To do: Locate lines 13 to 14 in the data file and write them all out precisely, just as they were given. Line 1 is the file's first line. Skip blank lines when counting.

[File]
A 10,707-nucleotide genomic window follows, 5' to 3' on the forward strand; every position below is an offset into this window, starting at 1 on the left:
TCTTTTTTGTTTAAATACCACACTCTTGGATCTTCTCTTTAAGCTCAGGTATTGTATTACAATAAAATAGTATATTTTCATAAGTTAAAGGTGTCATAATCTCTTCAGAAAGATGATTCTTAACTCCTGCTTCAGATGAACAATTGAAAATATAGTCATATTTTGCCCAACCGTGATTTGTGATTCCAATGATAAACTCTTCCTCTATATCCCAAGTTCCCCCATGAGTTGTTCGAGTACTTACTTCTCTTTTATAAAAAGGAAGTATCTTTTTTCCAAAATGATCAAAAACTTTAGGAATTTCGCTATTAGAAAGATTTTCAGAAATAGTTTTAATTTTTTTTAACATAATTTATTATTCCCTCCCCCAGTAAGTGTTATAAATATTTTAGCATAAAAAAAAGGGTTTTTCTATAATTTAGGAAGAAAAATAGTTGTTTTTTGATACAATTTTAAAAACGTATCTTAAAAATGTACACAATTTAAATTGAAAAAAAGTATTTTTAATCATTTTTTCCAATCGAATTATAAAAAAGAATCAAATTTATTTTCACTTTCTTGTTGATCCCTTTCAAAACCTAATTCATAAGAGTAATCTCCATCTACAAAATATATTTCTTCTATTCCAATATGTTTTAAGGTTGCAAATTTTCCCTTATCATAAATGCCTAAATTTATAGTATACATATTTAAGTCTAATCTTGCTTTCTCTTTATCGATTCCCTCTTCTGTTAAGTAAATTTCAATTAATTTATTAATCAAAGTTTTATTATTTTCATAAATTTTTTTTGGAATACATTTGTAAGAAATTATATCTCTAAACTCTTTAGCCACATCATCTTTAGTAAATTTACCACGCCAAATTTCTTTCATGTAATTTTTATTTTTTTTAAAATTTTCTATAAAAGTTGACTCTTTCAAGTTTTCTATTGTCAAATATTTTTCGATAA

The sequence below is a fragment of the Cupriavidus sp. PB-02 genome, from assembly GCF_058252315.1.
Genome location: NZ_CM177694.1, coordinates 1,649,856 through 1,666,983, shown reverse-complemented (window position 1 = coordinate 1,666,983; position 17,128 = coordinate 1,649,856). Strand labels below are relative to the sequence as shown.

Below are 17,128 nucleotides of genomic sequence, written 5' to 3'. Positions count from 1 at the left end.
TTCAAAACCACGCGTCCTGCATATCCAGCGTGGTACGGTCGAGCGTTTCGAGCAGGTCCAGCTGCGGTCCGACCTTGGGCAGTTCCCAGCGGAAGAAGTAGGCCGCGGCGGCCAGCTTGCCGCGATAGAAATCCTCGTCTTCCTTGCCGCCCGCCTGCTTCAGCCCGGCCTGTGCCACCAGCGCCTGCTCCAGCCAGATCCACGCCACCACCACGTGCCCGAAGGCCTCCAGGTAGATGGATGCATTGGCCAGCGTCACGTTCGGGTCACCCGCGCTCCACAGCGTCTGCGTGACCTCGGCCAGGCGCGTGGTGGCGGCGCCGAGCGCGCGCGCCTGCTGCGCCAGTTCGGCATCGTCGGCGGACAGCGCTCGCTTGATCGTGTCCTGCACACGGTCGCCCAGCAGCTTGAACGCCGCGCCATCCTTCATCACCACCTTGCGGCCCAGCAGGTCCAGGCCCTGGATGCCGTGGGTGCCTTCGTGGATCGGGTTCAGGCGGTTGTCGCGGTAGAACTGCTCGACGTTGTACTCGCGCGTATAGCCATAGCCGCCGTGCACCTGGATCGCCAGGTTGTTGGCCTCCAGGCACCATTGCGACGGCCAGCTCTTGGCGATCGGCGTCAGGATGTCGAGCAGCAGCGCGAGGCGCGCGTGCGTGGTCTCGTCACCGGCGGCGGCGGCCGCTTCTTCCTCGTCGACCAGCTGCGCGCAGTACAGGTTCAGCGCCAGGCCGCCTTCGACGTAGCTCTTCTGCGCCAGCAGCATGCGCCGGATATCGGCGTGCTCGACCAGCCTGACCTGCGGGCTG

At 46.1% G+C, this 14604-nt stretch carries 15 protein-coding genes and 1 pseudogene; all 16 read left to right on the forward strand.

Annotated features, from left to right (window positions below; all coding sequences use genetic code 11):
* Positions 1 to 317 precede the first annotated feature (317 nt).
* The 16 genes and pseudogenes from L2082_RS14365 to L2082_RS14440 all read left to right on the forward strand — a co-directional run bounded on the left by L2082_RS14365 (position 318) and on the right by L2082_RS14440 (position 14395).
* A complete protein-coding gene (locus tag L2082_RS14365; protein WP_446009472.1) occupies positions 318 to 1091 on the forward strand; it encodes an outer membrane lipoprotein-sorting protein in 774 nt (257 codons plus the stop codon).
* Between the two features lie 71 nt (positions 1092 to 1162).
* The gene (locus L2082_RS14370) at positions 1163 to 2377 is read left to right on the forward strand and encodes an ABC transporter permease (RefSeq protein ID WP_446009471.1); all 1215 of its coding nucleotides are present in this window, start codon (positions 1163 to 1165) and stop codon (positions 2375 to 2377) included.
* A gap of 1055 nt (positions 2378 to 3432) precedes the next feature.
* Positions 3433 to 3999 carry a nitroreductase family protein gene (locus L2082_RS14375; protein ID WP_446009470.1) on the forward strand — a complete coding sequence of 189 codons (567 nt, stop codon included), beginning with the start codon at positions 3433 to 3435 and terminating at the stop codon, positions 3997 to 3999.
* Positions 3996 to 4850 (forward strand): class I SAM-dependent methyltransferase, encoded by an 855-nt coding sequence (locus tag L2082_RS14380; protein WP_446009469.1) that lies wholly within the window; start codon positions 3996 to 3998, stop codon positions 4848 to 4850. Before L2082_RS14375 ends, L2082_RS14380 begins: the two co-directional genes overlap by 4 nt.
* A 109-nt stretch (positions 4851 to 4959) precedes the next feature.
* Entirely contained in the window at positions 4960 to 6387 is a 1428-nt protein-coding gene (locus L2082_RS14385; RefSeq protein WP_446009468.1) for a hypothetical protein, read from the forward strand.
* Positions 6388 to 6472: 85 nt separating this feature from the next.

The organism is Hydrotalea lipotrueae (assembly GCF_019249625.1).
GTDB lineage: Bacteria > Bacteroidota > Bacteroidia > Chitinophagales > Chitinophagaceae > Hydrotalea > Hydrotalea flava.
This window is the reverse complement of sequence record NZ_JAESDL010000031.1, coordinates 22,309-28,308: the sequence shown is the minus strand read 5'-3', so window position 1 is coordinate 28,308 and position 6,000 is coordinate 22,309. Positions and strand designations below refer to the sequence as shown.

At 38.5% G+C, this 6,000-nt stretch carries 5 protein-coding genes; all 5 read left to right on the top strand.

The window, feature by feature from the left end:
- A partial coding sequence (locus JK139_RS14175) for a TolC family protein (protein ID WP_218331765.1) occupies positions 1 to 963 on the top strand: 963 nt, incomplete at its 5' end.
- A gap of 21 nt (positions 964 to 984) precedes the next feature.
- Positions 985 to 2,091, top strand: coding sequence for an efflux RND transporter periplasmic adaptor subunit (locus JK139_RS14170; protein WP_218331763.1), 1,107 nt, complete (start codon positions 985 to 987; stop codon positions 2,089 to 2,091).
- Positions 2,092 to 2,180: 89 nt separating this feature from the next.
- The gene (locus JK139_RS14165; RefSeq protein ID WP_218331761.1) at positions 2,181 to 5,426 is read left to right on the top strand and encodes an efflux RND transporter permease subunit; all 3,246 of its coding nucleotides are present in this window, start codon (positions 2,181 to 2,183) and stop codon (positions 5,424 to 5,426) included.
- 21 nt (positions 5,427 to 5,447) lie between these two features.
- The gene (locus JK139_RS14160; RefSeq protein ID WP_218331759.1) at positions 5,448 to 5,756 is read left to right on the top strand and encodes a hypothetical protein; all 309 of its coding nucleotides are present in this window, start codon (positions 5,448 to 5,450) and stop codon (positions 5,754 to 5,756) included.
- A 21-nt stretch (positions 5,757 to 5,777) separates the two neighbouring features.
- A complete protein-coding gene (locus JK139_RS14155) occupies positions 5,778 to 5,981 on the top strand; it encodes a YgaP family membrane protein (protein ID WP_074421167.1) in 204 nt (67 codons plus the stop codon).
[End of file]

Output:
* The gene (locus L2082_RS14370) at positions 1163 to 2377 is read left to right on the forward strand and encodes an ABC transporter permease (RefSeq protein ID WP_446009471.1); all 1215 of its coding nucleotides are present in this window, start codon (positions 1163 to 1165) and stop codon (positions 2375 to 2377) included.
* A gap of 1055 nt (positions 2378 to 3432) precedes the next feature.